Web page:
Antique Maps of Alaska

From 1764 to 1902

A New Map of the North East Coast of Asia, and North West Coast of America, with the late Russian Discoveries. Published in the London Magazine in 1764. The Explorations of Captains Behring and Tschirkows, on the St. Peter and St. Paul, from Kamtschatka on the Russian mainland to the northwest coast of North America, from 1728 to 1741.


Chart of Norton Sound and of Bherings Strait made by the East Cape of Asia and the West Point of America. Captain Cook's exploration of the northwest coast of America and the northeast coast of Asia, one of the most significant voyages of discovery of the late 18th Century, representing a great leap forward in the understanding of the coastline of Alaska.


Carte Geographique, Statistique et Historique Des Possessions Russes. By cartographer Jean Alexandre Buchon, 1825, published in Paris, France. One of the earliest antique maps of Russian America, forty-two years before the sale of the territory to the United States in 1867. 

Most of the coastline above the Bering Straits is still unexplored; note the indications of interior mountains.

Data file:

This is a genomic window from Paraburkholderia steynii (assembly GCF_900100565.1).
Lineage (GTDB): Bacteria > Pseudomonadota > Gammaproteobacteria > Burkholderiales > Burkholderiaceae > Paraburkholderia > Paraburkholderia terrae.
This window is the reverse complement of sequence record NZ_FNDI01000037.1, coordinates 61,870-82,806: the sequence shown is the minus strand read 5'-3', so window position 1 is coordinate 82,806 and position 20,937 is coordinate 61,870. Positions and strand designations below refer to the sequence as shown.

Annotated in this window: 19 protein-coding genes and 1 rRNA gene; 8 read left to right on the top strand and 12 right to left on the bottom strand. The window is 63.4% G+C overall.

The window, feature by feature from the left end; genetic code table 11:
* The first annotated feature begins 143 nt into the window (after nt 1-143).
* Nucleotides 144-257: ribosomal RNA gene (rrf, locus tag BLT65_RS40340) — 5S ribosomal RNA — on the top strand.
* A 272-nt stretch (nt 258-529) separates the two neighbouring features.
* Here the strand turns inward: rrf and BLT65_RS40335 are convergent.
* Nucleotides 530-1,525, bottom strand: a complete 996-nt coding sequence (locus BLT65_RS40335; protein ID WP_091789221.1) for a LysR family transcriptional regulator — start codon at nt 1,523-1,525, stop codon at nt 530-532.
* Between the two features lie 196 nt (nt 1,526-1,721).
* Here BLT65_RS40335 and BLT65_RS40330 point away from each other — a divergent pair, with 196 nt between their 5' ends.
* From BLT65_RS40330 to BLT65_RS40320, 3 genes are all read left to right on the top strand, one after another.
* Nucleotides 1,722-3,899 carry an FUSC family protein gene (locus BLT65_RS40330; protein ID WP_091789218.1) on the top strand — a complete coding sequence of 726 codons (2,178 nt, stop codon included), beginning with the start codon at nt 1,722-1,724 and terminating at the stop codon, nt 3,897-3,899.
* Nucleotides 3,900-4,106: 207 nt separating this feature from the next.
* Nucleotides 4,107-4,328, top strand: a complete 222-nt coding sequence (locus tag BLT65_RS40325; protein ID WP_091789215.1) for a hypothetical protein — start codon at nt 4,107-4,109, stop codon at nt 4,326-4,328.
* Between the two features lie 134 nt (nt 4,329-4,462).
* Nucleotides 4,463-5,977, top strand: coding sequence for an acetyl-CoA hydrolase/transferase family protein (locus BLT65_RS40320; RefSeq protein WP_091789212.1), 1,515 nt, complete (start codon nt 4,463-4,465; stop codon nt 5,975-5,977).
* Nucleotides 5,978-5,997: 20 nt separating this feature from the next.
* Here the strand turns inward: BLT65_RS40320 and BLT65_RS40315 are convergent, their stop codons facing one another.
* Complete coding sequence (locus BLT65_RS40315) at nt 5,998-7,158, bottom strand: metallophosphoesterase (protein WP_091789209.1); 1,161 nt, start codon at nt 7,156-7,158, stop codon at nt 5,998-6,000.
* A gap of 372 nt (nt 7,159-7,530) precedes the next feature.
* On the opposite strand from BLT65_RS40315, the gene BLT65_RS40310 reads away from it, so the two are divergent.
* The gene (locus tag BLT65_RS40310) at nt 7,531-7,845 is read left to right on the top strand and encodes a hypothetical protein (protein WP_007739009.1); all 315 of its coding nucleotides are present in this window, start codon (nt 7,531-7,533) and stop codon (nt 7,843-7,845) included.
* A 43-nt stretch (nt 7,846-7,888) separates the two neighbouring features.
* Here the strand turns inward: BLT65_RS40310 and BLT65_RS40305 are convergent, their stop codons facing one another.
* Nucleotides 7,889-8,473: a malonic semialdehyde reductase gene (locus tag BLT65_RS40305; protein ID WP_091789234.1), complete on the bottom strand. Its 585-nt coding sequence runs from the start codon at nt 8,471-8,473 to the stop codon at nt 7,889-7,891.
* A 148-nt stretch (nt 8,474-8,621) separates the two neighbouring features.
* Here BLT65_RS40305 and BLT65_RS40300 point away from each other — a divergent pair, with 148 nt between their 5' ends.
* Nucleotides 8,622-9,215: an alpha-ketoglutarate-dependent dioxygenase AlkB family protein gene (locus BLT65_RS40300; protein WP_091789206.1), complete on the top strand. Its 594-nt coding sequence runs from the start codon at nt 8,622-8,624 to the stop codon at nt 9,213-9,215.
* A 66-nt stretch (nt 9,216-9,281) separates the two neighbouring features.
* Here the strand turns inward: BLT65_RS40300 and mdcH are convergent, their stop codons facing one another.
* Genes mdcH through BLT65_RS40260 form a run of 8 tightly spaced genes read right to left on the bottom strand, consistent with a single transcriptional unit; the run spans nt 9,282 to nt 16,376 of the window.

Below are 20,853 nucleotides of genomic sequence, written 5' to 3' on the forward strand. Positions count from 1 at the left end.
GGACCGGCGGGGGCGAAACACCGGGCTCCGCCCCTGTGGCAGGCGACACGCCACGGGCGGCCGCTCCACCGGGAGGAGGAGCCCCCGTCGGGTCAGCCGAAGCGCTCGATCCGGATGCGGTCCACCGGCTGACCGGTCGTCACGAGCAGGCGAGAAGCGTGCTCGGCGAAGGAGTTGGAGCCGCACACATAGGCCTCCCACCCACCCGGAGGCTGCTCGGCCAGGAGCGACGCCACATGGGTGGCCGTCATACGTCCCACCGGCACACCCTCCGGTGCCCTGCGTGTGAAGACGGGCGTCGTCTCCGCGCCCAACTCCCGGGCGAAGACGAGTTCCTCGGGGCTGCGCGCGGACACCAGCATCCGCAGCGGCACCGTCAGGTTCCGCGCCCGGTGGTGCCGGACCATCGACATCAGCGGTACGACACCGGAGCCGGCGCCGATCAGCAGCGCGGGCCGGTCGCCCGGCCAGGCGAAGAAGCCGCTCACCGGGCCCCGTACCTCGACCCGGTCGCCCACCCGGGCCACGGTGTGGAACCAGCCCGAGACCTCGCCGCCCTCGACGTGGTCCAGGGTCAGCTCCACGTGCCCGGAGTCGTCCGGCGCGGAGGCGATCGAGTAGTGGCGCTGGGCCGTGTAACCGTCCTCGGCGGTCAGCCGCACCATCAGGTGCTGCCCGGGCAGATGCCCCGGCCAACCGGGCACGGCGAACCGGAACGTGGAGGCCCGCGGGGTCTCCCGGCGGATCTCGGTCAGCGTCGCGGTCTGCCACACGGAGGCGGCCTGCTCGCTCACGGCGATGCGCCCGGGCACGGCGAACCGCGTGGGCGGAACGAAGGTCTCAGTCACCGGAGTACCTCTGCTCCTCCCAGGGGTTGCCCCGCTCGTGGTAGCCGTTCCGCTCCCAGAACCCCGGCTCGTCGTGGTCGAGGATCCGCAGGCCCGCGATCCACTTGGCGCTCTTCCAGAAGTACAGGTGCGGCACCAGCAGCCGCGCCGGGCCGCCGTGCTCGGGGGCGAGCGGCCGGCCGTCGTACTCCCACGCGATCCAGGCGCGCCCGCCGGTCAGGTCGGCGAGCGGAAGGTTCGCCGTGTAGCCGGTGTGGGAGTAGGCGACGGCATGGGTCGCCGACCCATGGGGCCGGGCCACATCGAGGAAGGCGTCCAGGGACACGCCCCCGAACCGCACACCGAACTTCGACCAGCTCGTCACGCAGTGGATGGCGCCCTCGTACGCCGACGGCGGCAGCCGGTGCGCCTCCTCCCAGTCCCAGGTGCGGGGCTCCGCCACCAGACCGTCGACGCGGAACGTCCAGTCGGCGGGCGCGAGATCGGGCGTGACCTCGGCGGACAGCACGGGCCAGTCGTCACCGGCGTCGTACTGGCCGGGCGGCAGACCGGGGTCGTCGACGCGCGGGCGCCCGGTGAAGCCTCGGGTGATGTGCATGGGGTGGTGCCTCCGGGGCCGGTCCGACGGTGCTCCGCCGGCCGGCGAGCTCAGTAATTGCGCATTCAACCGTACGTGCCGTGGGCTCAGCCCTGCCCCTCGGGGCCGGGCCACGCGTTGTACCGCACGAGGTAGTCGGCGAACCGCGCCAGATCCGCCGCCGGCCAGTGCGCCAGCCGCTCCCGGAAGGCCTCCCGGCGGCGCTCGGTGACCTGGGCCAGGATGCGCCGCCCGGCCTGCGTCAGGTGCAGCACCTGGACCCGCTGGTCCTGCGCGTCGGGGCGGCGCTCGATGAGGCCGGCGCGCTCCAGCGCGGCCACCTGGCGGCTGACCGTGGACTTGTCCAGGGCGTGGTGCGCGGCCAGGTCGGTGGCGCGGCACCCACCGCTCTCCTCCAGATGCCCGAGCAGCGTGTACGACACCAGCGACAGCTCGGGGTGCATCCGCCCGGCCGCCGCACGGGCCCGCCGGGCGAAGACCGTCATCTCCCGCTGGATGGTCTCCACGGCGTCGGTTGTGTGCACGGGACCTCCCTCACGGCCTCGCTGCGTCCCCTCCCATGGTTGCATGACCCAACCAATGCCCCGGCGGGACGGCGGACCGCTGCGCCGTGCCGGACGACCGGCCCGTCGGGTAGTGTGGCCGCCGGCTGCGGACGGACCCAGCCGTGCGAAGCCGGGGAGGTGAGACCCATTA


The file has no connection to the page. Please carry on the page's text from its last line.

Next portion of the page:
The Territory ceded by Russia to the United States. Compiled for the U.S. Department of State in 1867, by Adolph Lindenkohl. The earliest printed map of lands acquired from Russia and the first appearance of the name ‘Alaska’ on a printed map. Published after the Treaty had been signed, but some months before the actual transfer of Alaska to the U.S. took place. 


Alaska and Adjoining Territory 1869, United States Coast Survey, by Henry Lindenkohl. Results from the earliest American explorations of the region purchased, showing the  Yukon River, mountain ranges, Norton Sound and many features of the interior from a reconnaissance by W. H. Dall, director of the scientific corps, of the Western Union Telegraph Expedition of 1865-1868.  


Rand McNally & Company map by Andrew B. Graham, published in Chicago, 1897. After the discovery of gold in the Klondike in 1896, many companies rushed to provide reliable maps for the hordes of hopefuls going north. Rand McNally & Company would soon become a major publisher for guidebooks and maps to the new goldfields in Alaska and the Yukon.